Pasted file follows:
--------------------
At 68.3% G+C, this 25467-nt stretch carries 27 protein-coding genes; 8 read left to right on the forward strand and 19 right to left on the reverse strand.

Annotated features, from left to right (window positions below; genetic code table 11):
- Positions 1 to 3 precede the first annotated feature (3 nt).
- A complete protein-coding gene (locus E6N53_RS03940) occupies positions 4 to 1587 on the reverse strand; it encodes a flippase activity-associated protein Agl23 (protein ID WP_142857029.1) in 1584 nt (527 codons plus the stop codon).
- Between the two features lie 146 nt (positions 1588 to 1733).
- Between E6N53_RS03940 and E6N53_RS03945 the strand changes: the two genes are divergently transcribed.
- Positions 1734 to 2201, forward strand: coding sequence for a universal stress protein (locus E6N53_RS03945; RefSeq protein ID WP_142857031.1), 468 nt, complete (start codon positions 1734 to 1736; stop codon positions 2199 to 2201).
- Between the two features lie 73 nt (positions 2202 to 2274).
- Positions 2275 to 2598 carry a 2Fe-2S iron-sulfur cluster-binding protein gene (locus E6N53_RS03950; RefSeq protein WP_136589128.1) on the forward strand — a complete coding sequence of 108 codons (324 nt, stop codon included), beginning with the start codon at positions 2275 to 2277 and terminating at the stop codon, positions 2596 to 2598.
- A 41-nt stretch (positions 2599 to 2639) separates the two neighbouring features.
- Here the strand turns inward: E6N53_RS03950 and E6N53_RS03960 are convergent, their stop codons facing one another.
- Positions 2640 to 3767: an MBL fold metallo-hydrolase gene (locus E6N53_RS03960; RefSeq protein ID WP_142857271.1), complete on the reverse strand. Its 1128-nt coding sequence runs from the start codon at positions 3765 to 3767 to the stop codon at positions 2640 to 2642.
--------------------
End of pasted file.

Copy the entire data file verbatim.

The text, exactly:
At 68.3% G+C, this 25467-nt stretch carries 27 protein-coding genes; 8 read left to right on the forward strand and 19 right to left on the reverse strand.

Annotated features, from left to right (window positions below; genetic code table 11):
- Positions 1 to 3 precede the first annotated feature (3 nt).
- A complete protein-coding gene (locus E6N53_RS03940) occupies positions 4 to 1587 on the reverse strand; it encodes a flippase activity-associated protein Agl23 (protein ID WP_142857029.1) in 1584 nt (527 codons plus the stop codon).
- Between the two features lie 146 nt (positions 1588 to 1733).
- Between E6N53_RS03940 and E6N53_RS03945 the strand changes: the two genes are divergently transcribed.
- Positions 1734 to 2201, forward strand: coding sequence for a universal stress protein (locus E6N53_RS03945; RefSeq protein ID WP_142857031.1), 468 nt, complete (start codon positions 1734 to 1736; stop codon positions 2199 to 2201).
- Between the two features lie 73 nt (positions 2202 to 2274).
- Positions 2275 to 2598 carry a 2Fe-2S iron-sulfur cluster-binding protein gene (locus E6N53_RS03950; RefSeq protein WP_136589128.1) on the forward strand — a complete coding sequence of 108 codons (324 nt, stop codon included), beginning with the start codon at positions 2275 to 2277 and terminating at the stop codon, positions 2596 to 2598.
- A 41-nt stretch (positions 2599 to 2639) separates the two neighbouring features.
- Here the strand turns inward: E6N53_RS03950 and E6N53_RS03960 are convergent, their stop codons facing one another.
- Positions 2640 to 3767: an MBL fold metallo-hydrolase gene (locus E6N53_RS03960; RefSeq protein ID WP_142857271.1), complete on the reverse strand. Its 1128-nt coding sequence runs from the start codon at positions 3765 to 3767 to the stop codon at positions 2640 to 2642.